The bit about Mississippi was interesting to me, that the 13th amendment wasn't ratified there until, well, well into my lifetime. It doesn't seem like they ever considered it again after they rejected it, and of course it was law anyway since enough states had ratified it.

I looked into it and apparently, no one really thought of it in the years between; it's not like they considered it every year and decided against or anything. Evidently in 1994, a clerk working in the Texas statehouse happened to notice that Mississippi had never gone back and ratified the amendment. People were naturally a little embarrassed, but some lawmakers thought considering the issue was a waste of time. At any rate, I guess they decided it would somewhat less embarrassing to go ahead and ratify it than to let it remain un-ratified, so they went for it!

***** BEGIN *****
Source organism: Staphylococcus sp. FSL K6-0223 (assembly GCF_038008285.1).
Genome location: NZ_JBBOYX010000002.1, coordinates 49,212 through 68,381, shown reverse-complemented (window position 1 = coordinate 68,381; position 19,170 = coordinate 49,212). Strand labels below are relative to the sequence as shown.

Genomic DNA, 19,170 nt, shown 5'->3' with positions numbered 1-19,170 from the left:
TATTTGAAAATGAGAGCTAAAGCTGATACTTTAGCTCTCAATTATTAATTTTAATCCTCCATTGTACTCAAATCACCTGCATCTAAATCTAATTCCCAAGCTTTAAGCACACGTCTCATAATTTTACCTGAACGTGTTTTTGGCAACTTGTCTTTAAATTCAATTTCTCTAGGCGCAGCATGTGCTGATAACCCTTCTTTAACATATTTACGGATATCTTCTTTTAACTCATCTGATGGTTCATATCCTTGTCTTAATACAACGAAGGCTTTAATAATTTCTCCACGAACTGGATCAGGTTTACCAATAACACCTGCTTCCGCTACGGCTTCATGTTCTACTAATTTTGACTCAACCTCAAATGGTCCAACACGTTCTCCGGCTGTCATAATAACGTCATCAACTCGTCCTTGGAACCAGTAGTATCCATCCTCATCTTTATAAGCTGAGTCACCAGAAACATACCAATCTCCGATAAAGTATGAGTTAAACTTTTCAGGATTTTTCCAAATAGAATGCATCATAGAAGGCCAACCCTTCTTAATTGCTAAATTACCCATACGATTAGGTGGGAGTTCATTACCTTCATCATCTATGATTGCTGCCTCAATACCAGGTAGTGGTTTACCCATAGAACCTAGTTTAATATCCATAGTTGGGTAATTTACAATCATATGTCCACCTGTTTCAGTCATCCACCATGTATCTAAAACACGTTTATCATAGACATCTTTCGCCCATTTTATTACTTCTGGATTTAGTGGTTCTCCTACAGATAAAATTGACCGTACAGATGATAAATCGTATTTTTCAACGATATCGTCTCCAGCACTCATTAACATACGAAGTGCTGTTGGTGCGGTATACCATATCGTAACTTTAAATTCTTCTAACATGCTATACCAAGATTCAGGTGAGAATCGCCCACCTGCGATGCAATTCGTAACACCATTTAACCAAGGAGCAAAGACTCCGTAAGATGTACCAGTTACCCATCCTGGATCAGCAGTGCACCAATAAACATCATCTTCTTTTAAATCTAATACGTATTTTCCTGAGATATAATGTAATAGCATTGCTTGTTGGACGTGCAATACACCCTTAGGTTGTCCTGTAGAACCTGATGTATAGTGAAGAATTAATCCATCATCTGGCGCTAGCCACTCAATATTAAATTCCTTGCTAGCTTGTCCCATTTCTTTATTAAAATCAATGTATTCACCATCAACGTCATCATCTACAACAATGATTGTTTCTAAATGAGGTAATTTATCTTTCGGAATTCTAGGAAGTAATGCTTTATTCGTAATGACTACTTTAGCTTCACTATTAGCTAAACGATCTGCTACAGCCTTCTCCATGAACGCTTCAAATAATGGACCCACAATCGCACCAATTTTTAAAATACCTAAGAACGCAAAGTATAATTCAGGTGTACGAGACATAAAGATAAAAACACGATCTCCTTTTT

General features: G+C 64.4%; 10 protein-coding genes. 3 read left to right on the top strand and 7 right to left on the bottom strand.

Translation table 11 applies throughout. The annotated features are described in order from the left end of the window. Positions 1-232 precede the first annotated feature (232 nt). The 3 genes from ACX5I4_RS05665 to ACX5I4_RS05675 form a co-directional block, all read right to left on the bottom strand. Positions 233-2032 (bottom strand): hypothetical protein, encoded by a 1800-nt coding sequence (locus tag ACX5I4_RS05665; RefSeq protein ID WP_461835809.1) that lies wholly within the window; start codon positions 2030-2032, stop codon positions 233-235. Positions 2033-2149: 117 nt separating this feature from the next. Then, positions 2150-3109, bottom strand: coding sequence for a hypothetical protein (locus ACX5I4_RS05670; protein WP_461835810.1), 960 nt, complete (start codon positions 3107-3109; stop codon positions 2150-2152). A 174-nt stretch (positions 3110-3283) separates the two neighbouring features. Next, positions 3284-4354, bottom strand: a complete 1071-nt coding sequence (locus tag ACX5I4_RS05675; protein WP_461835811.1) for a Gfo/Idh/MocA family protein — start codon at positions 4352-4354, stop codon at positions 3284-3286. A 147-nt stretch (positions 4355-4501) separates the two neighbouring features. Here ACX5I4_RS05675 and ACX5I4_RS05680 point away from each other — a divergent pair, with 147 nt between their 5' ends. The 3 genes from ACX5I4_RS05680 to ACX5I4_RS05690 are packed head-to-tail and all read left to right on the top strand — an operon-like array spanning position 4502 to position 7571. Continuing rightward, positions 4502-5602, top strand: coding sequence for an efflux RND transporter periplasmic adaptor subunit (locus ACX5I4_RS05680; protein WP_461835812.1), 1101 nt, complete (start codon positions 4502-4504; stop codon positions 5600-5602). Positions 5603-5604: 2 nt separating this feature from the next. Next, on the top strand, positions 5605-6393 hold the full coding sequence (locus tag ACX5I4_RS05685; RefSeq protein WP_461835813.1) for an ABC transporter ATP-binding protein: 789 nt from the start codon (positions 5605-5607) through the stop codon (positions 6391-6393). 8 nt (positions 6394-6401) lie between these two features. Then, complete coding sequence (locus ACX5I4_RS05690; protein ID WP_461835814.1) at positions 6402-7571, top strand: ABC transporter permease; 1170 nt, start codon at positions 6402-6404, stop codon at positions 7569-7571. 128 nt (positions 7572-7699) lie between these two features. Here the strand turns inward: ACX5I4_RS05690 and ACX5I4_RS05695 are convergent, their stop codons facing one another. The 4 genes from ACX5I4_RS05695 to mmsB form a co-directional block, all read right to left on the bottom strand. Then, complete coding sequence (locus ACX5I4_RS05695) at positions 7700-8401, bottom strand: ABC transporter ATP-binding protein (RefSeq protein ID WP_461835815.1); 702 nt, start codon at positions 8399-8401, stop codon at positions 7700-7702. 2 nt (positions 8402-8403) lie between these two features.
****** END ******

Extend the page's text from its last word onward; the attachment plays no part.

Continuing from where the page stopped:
To me, the legacy of slavery in our constitution is one the most shameful aspects of American history. The sunsetting of the foreign slave trade was written into the Constitution, as was the three-fifths compromise for counting population and apportioning representation in Congress. And so was a requirement that free states should capture and return escaped slaves.

Thomas Jefferson apparently considered speaking out against slavery in the Declaration of Independence before he and his fellow Founding Fathers remembered that they owned slaves and that radical lifestyle change would be involved in freeing them.

Yes, they were visionaries, but I think it's still important to recognize the limits of their vision. Had their vision of freedom extended to all humankind, there would have been no need for the 13th amendment to the Constitution (or the 15th, 19th, etc.).

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    • The US Constitution.
      By: James Steidl
      The US Constitution.
    • Slavery was officially abolished by the 13th Amendment.
      By: iMAGINE
      Slavery was officially abolished by the 13th Amendment.
    • Abraham Lincoln's Emancipation Proclamation led to the 13th Amendment.
      By: GeoPappas
      Abraham Lincoln's Emancipation Proclamation led to the 13th Amendment.